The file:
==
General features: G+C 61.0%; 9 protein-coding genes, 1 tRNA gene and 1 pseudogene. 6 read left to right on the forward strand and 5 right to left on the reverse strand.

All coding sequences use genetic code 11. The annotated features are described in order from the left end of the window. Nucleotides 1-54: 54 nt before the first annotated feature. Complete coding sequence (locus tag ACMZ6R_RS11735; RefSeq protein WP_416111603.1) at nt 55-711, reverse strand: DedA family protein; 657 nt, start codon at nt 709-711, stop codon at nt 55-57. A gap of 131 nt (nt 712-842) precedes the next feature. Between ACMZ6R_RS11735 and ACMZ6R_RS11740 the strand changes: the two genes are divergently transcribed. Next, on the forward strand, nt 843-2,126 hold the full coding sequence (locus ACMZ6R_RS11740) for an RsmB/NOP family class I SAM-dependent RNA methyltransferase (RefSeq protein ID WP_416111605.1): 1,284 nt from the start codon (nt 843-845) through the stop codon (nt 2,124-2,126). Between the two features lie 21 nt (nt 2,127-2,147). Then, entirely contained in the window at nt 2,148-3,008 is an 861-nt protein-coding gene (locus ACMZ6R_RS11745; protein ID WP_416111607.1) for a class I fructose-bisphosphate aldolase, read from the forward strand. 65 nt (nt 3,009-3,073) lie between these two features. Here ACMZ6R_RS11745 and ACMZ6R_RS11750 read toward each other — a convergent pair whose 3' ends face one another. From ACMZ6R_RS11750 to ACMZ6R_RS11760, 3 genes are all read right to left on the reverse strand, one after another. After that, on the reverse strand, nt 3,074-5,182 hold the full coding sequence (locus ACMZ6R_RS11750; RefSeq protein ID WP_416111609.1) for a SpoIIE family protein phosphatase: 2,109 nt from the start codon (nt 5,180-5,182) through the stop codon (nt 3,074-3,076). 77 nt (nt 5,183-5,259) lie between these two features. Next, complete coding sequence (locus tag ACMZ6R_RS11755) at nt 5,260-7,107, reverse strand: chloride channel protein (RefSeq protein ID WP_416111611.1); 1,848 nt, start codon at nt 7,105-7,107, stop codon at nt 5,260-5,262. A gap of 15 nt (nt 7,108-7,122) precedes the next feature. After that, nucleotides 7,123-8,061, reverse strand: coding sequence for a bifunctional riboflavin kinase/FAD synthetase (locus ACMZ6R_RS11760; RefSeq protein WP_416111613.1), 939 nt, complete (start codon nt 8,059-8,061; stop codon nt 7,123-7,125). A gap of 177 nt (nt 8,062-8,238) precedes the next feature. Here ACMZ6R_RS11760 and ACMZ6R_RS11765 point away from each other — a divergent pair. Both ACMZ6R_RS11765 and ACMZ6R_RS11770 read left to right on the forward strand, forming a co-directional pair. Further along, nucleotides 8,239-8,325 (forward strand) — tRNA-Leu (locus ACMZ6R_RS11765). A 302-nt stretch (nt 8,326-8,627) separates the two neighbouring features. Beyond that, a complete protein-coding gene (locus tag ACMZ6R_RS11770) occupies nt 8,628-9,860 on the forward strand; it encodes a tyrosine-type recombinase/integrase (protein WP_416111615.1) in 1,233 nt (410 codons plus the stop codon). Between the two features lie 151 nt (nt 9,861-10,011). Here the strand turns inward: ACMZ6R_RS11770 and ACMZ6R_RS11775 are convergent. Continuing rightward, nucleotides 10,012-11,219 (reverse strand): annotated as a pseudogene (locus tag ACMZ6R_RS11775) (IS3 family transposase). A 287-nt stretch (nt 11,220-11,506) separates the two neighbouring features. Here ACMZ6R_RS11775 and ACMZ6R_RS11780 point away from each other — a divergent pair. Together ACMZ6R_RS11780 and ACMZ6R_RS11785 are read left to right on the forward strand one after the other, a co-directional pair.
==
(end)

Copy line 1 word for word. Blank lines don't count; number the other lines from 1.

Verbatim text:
General features: G+C 61.0%; 9 protein-coding genes, 1 tRNA gene and 1 pseudogene. 6 read left to right on the forward strand and 5 right to left on the reverse strand.